The Truth About Mandatory Fluoridation
John R. Lee, MD
9620 Bodega Highway
Sebastopol, CA 95472
April 15, 1995
Several states have passed laws which mandate state-wide fluoridation. A common perception is that fluoridation has been proven to reduce caries rates in children, is without harmful risk, and is cost effective. The many who have not studied the fluoridation problem in depth are often unaware that the pro-fluoridation argument contains a heavy mix of political and economical pressures which seriously distort the scientific validity of these claims. Having extensively researched this subject for the past 25 years, I offer the following facts.
- No study in the past three decades has demonstrated any significant dental benefit from fluoridation. The older historical studies, on which claims of dental benefit are based, are so seriously flawed that most independent researchers conclude they should be ignored. In fact, several recent studies, here and abroad, show that fluoridation is correlated with higher caries rates, rather than lower ones.
- The observed decline in children's caries rates is unrelated to their fluoridation status. That is, the same decline found in fluoridated communities is also found in unfluoridated ones. The causes of this decline may be dietary, improved dental hygiene, acquired immunological resistance to the dental plaque bacteria (Strep mutans), and other factors.
- There has been no study that shows any cost-saving by fluoridation. This claim has been researched by a Rand corporation study and found to be "simply not warranted by available evidence."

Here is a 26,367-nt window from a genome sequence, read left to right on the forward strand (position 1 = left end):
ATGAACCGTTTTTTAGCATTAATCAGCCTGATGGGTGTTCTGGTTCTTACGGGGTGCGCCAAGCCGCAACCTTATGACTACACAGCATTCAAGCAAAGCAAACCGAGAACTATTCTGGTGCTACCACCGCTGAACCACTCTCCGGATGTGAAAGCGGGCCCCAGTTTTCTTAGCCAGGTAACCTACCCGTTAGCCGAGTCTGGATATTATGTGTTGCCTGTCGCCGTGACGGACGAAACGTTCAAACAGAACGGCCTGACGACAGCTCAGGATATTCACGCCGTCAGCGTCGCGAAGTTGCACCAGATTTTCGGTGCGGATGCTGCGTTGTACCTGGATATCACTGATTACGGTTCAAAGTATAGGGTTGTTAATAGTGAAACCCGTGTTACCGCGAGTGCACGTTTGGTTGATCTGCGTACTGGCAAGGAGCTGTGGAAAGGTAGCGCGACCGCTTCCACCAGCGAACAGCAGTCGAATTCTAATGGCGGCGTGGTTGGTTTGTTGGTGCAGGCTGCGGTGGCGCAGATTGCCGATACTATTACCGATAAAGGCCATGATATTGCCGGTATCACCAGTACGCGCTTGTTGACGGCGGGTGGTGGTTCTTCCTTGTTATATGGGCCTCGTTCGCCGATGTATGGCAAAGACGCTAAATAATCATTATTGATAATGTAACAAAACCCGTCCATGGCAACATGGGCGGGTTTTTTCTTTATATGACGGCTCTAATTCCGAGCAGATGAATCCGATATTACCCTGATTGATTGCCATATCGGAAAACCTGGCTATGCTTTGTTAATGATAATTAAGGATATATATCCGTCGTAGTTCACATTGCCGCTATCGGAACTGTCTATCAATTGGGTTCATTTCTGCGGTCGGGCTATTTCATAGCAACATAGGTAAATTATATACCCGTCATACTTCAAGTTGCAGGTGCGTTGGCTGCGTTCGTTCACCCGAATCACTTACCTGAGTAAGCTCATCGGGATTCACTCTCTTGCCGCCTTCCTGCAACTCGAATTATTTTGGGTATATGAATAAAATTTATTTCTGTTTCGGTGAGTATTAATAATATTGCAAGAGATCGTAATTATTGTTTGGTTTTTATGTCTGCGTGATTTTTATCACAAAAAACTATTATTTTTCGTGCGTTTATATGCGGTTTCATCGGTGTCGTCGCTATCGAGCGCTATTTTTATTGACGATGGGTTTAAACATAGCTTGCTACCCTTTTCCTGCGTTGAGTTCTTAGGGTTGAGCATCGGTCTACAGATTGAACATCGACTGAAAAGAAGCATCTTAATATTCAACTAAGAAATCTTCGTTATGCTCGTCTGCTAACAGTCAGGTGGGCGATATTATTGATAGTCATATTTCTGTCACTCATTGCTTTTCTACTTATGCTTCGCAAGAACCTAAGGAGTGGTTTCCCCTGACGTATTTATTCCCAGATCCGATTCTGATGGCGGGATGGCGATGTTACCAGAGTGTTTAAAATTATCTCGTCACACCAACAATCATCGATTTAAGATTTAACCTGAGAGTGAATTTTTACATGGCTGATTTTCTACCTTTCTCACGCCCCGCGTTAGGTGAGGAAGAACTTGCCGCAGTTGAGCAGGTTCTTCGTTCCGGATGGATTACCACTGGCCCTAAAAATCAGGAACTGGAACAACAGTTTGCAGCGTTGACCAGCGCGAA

- The Public Health Service (PHS) confirms that dental fluorosis occurs in 30% to 60% of children in fluoridated communities and in 10% of those in unfluoridated communities, indicating excessive intake of fluoride from dietary, toothpaste and other sources. This certainly casts doubt on the wisdom of adding even more fluoride via the drinking water. The PHS is, in fact, calling for reduction of fluoride contamination of processed foods and restrictions on the use, in young children, of fluoridated toothpaste.
- National Toxicology Program rodent studies, official human disease surveillance data, and a study by the New Jersey public health department have all confirmed that bone cancer (osteosarcoma) is correlated with fluoride intake, especially among young males. There is no study that refutes this association.
- The National Research Council (NRC) confirmed that seven of nine fracture/fluoride studies found hip fractures directly correlated with fluoridation exposure. The two studies that failed to show this effect involved small populations of women with only a few year's exposure to fluoridation. Despite this, the NRC authors (all long time fluoride advocates) perversely concluded that the evidence was not strong enough to lower the present Maximum Contaminant Level (MCL) of fluoride. In addition, all U.S. studies of fluoride treatment for osteoporotic women found an increased incidence of hip fracture in treated women compared to untreated controls. The Food and Drug Administration (FDA) no longer sanctions fluoride as a treatment for osteoporosis. A more recent study by the University of Bordeaux found an 86% increase in hip fracture risk among individuals 65 years of age and older in communities with water fluoride concentration greater than 0.11 mg/L (ppm) throughout 75 civil parishes in southwestern France.
- The National Academy of Sciences (NAS) and all other U.S. health agencies no longer regard fluoride as an essential nutrient. It is an extremely potent enzyme inhibitor with a toxicity rating greater than lead and just a bit less toxic than arsenic. Except for a few trial cities in Spain, fluoridation of public water has been abandoned by all western European countries and by Japan.
The goal of our public water facilities should be to provide water that is as pure and safe as possible and not as a vehicle for universal pharmacologic treatments regardless of age, the health status of the individual, or the presumed benefit, which, in the case of fluoride, is highly questionable, to say the least.